I’m not a teacher and this is the last thing you’d want to hear from one, I’m sure. I am going to tell you my own experience with just one pain killer I’ve used for the many years of back and leg pain. Fentanyl. If you are thinking of using it, don’t. If your doctor prescribes it, tell him you want something else. Read the fact sheets I have added to this post, please!
I had two failed surgeries on my back in February and March 1999. The surgeon professed to be the best in Houston, and as you might know, Houston is famous for its medical center. After many years of pain, my friend begged me to go to this doctor and during the visit he assured me he could make me pain free. It was a miracle! I knew something was wrong when I woke up from the first surgery to see the doctor rush in, throw back my covers and ask if I could feel this or that. Still doped up from anesthesia, I don’t remember what I replied, but he seemed relieved. Checking in later for another MRI he reported that I needed another operation, basically a repeat. After the second fiasco I was in the shower and my husband noticed the bandage was leaking…it was spinal fluid. I was sent home with three drugs, one was a tiny 25mg Duragesic Patch of Fentanyl. With these three drugs I had no pain but I could not get out of bed I was so doped up.
From 2000-2014 I was on an ever increasing dose of the Fentanyl patch. Around 2012 I was up to 150 mg patches applied every other day. This was to keep me from having pain, but it never really worked all that well. It was ruining my kidneys, I was on oxygen and kept falling asleep, (feel free to laugh) on the toilet because I was so constipated. I couldn’t sleep in bed at night and started watching or listening to the tv to distract me from the pain. Besides the patches I was taking Hydrocodone (Vicodin), and handfuls of Advil. Seriously, it’s hard to imagine that unless you’ve had chronic nonstop pain. The last year of Fentanyl I had to stop all medications except the patches because my kidneys were in such bad shape. Now I cannot take aspirin, ibuprofen or more than two Tylenol a day. I rarely take any pain medication unless I’m in the hospital.
I was addicted to the Fentanyl because if I was supposed to have a new patch and the stores were out for my prescription, I ended up in the ER. My body would go into convulsive movements and sometimes I couldn’t even sit still or control my actions. Sometimes my limbs were unmovable. My husband and daughter saw me in these states and it was embarrassing and frightening. Texas and Colorado had strict rules for obtaining prescriptions. You had to have a triplicate form picked up by your hand and sign a paper at the office of a pain doctor. In 2014 Colorado changed the rules as to what type of doctor could prescribe Fentanyl. That was actually the best thing that happened to me because I ran out of patches. I couldn’t find a local doctor who was able to prescribe it. I had two weeks of withdrawal after using a week old 25mg patch that kept falling off. Of course it was dry and useless, but my desperate mind wouldn’t throw it away.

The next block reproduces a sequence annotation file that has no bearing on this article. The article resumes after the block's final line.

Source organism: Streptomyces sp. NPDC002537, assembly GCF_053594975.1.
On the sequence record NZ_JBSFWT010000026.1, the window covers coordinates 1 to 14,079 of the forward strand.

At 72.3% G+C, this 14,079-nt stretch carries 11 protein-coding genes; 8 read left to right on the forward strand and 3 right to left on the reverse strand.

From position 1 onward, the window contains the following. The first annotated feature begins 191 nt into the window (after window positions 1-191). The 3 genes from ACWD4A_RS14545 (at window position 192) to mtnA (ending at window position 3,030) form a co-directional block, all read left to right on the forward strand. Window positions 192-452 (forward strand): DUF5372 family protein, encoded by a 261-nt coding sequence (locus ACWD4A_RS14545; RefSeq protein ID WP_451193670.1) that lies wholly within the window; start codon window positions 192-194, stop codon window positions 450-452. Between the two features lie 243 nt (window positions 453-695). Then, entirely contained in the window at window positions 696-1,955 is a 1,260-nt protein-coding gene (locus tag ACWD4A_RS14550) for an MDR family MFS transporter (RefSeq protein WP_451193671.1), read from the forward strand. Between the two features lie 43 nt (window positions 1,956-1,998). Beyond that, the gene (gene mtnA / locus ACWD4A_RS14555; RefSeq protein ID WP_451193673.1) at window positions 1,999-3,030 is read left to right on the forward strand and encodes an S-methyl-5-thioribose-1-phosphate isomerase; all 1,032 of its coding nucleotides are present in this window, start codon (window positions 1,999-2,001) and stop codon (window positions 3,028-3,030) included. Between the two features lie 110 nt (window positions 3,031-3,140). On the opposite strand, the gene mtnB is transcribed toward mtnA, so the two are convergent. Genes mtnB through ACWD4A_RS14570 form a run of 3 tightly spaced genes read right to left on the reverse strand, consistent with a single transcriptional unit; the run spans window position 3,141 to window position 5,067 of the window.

A nurse friend of my daughter’s said she heard of a new clinic opening forty-five minutes away. I called immediately and they said to come in the next morning. Meeting the doctor and a psychologist, they decided I had already been through the worst part of withdrawal, even congratulating me on doing it myself, as if I had any choice. They said I could start using a fifteen mg patch and cut down to ten and then five, etc, but I didn’t want to. I did take the script just in case. I was an addict, don’t forget. Funny to think of being a grandmother, age 67, being an addict. But there’s no other word for it.
Probably the worst thing of all about the addiction was when my husband died and we had a funeral and Celebration of Life planned. That morning was what I called a patch day. In my nervousness ( I don’t do funerals) I showered and forgot to replace the patch. I took no other meds with me for the day and the funeral was in another town about an hour away. I was rolled down to the front row of an old, very small room that served as my husband’s hometown funeral home. It was crowded with people standing all around. People came up to me, as you would expect, but I couldn’t really talk to anyone. My legs started moving a little. I couldn’t control them. I also had stomach problems. I wasn’t crying at all. Emotionally I was prepared, but physically my body was getting out of control.
My son had to roll me to the door and outside. By that time my legs were completely out of control and I feared it would only get worse. My grandkids’ soccer coach came to the rescue and drove me home. I took the patch and some other meds immediately but it was too late. I ended up in the ER at three in the morning. It took two shots of Valium for my body to stop moving. The second one was after the nurse knew about the funeral. I’m sure the lack of patch wasn’t the only problem. I completely missed the celebration of life we planned, the stories told by relatives and friends, and grieving with them. The guilt still resides in my heart.
This is long, I know. I just want you to be aware. Aware of doctors to check them out thoroughly, medications and their side effects, and how easily it is to get addicted. Pain is horrible I know. I’ve been there. As I am now, my back and legs are mostly numb. Sounds bad, but I’d rather not walk than live with that pain again.
Please read the fact sheets here. Be your own health advocate. Thanks for reading.